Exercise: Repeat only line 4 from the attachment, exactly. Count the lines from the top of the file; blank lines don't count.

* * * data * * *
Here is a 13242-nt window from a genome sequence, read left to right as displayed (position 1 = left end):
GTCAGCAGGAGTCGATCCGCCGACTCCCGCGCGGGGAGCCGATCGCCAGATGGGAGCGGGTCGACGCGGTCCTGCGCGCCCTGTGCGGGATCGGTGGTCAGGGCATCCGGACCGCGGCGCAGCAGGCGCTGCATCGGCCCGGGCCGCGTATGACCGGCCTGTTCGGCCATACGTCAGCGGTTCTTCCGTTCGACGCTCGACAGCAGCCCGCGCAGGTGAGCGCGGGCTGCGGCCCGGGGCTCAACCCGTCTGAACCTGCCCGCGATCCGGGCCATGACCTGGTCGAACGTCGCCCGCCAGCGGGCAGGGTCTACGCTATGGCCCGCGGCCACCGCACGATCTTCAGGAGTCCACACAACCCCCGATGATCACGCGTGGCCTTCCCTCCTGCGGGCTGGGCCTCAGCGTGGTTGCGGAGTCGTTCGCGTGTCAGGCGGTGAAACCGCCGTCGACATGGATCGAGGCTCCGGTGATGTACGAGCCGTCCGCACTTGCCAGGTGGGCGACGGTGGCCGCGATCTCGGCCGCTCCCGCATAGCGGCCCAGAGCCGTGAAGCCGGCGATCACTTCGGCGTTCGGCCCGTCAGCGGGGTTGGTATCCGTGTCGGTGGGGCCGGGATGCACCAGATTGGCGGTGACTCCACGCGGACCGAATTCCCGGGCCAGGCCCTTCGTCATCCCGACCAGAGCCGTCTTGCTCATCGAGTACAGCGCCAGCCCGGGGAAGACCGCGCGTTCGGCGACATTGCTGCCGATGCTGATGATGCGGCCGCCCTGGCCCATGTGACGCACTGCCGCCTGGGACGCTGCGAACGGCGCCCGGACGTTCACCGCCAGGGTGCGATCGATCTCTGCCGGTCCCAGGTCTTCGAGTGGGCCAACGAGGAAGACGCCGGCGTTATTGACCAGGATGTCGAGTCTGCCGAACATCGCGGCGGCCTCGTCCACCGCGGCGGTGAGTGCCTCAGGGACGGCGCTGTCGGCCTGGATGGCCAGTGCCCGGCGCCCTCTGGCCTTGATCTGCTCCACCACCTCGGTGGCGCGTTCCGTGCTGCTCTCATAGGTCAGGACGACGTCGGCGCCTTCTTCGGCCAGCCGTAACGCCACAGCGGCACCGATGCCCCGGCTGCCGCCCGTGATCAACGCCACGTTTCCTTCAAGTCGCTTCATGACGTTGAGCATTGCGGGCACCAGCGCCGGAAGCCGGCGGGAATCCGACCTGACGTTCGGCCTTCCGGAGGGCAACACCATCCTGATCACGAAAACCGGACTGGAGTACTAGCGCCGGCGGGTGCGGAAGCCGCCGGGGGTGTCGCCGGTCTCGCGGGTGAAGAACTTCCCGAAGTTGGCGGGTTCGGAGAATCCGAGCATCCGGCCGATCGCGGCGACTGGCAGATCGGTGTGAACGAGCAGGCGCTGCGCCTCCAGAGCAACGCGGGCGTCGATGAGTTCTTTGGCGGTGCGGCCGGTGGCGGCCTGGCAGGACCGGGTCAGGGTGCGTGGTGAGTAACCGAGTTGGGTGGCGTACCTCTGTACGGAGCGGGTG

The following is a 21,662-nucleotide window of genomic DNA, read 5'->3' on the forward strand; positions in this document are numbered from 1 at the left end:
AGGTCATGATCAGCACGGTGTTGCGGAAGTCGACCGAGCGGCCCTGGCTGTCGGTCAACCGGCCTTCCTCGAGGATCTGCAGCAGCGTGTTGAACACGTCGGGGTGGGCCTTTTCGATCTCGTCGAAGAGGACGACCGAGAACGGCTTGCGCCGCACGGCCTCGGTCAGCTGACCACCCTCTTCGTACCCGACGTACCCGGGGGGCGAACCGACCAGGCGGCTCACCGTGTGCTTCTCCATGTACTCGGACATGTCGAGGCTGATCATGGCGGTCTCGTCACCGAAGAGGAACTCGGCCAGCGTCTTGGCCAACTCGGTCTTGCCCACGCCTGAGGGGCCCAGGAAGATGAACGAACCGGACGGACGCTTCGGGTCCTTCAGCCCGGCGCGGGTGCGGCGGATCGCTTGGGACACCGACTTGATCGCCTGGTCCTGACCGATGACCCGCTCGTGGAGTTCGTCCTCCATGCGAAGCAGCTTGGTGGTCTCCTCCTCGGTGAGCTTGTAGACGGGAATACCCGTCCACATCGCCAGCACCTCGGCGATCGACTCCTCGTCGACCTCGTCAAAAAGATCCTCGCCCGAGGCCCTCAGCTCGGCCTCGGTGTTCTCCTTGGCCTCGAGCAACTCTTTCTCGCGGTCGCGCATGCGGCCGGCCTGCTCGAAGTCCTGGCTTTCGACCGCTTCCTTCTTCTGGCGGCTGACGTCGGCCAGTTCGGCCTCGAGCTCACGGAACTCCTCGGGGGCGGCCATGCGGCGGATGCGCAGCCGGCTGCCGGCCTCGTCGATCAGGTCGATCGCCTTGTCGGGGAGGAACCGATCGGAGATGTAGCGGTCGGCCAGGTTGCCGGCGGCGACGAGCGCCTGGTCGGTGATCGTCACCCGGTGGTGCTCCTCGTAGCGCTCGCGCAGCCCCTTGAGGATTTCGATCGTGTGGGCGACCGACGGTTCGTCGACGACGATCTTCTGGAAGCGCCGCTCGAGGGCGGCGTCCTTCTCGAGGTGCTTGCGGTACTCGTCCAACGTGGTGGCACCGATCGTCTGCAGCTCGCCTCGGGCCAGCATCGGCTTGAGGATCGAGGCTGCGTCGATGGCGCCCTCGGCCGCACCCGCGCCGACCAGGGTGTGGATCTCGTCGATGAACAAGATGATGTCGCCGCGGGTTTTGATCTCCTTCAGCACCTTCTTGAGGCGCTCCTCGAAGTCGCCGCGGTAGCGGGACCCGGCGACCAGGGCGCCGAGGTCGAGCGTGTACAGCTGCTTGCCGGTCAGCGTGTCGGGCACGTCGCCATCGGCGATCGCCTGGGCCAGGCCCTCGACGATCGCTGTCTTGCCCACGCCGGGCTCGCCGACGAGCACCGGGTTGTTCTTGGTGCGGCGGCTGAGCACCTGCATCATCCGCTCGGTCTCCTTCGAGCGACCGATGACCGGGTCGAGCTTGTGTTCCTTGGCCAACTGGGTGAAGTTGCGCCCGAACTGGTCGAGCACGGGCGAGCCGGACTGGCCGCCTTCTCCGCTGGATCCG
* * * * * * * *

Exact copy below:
AGGTCATGATCAGCACGGTGTTGCGGAAGTCGACCGAGCGGCCCTGGCTGTCGGTCAACCGGCCTTCCTCGAGGATCTGCAGCAGCGTGTTGAACACGTCGGGGTGGGCCTTTTCGATCTCGTCGAAGAGGACGACCGAGAACGGCTTGCGCCGCACGGCCTCGGTCAGCTGACCACCCTCTTCGTACCCGACGTACCCGGGGGGCGAACCGACCAGGCGGCTCACCGTGTGCTTCTCCATGTACTCGGACATGTCGAGGCTGATCATGGCGGTCTCGTCACCGAAGAGGAACTCGGCCAGCGTCTTGGCCAACTCGGTCTTGCCCACGCCTGAGGGGCCCAGGAAGATGAACGAACCGGACGGACGCTTCGGGTCCTTCAGCCCGGCGCGGGTGCGGCGGATCGCTTGGGACACCGACTTGATCGCCTGGTCCTGACCGATGACCCGCTCGTGGAGTTCGTCCTCCATGCGAAGCAGCTTGGTGGTCTCCTCCTCGGTGAGCTTGTAGACGGGAATACCCGTCCACATCGCCAGCACCTCGGCGATCGACTCCTCGTCGACCTCGTCAAAAAGATCCTCGCCCGAGGCCCTCAGCTCGGCCTCGGTGTTCTCCTTGGCCTCGAGCAACTCTTTCTCGCGGTCGCGCATGCGGCCGGCCTGCTCGAAGTCCTGGCTTTCGACCGCTTCCTTCTTCTGGCGGCTGACGTCGGCCAGTTCGGCCTCGAGCTCACGGAACTCCTCGGGGGCGGCCATGCGGCGGATGCGCAGCCGGCTGCCGGCCTCGTCGATCAGGTCGATCGCCTTGTCGGGGAGGAACCGATCGGAGATGTAGCGGTCGGCCAGGTTGCCGGCGGCGACGAGCGCCTGGTCGGTGATCGTCACCCGGTGGTGCTCCTCGTAGCGCTCGCGCAGCCCCTTGAGGATTTCGATCGTGTGGGCGACCGACGGTTCGTCGACGACGATCTTCTGGAAGCGCCGCTCGAGGGCGGCGTCCTTCTCGAGGTGCTTGCGGTACTCGTCCAACGTGGTGGCACCGATCGTCTGCAGCTCGCCTCGGGCCAGCATCGGCTTGAGGATCGAGGCTGCGTCGATGGCGCCCTCGGCCGCACCCGCGCCGACCAGGGTGTGGATCTCGTCGATGAACAAGATGATGTCGCCGCGGGTTTTGATCTCCTTCAGCACCTTCTTGAGGCGCTCCTCGAAGTCGCCGCGGTAGCGGGACCCGGCGACCAGGGCGCCGAGGTCGAGCGTGTACAGCTGCTTGCCGGTCAGCGTGTCGGGCACGTCGCCATCGGCGATCGCCTGGGCCAGGCCCTCGACGATCGCTGTCTTGCCCACGCCGGGCTCGCCGACGAGCACCGGGTTGTTCTTGGTGCGGCGGCTGAGCACCTGCATCATCCGCTCGGTCTCCTTCGAGCGACCGATGACCGGGTCGAGCTTGTGTTCCTTGGCCAACTGGGTGAAGTTGCGCCCGAACTGGTCGAGCACGGGCGAGCCGGACTGGCCGCCTTCTCCGCTGGATCCG